I thought I’d talk about a tiny point that comes up once every couple of sessions. Declarer is playing like a machine gun for the first six tricks, draws trump, and is busy getting the job done when all of a sudden he freezes. “Could I see the last trick, please?”
Now, I’m not a director; far from it. The rules are found here, but I couldn’t manage to identify the exact section and I would take the word of a qualified director 100% over mine any old day about what I’m about to say here. That being said, I think there is a principle underlying these procedures of which players are sometimes unaware, and it’s worth at least giving them tools with which to consider how to behave according to the rules.
Essentially, when someone says “Can I see the last trick?” things depend upon whether the trick has been “quitted”. If all four cards from the last trick have been turned over, the answer should be “No.” If at least one card has not yet been turned over, and/or its face, denomination, etc, are visible to other players, the answer will be “Yes.” That card is usually face-up in the hand of the person asking the question, you will find with experienced players. After players agree that the answer should be, “Yes, you can see the last trick,” all four players turn over their last card, and leave it face up until it’s indicated that the questioner is satisfied.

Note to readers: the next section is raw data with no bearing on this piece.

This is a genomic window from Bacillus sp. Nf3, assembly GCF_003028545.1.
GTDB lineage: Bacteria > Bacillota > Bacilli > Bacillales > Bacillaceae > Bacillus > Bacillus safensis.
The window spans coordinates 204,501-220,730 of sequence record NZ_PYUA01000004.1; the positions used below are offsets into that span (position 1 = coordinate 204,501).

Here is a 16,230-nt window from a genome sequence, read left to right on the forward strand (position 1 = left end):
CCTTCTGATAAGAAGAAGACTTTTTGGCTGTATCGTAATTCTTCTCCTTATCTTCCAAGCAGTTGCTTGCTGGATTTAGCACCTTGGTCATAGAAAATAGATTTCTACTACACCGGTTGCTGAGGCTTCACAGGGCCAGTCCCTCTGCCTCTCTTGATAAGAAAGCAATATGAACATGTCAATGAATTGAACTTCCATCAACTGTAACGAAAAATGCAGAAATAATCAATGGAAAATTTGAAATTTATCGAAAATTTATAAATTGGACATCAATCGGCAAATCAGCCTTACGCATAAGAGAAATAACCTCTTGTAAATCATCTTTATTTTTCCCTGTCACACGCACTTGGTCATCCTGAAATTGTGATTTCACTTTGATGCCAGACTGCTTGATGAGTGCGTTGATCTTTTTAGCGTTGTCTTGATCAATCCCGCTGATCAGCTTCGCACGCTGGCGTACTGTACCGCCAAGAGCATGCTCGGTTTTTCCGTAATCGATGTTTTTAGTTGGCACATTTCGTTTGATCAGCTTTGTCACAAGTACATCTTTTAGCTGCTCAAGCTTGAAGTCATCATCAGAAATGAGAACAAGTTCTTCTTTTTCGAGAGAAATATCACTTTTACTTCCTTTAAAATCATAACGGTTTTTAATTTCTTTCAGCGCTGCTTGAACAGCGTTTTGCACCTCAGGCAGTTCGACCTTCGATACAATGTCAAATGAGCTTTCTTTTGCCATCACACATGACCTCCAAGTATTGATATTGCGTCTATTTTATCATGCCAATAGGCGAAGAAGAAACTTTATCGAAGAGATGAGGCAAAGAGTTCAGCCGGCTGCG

I have to admit that I generally allow people to see the last trick whether or not it has been quitted, mostly because I don’t like there to be any question that the cards were played fair and square. I’ve been known to turn over a card pretty quickly every once in a while when I don’t think it matters what I’m playing, and if I’ve accidentally deprived an opponent of an opportunity to take in my card, let me make it up to you and you can look at the last trick as much as you want. But I think it’s a courtesy I extend to all opponents equally and so I’m not favouring one player over another.
Since you are extending a courtesy, you don’t necessarily have to say out loud that, yes, you DID just sluff a small club on the run of the spades. Merely show your card and allow declarer to see it. Courtesy is fine, but you’re under no obligation to instruct your opponent in how to play the hand. And of course, if your opposition has a question about what, if anything, your particular card may have meant, they will ask your partner, and vice versa.
Show your card, then put it away when it’s clear that it’s time to move on.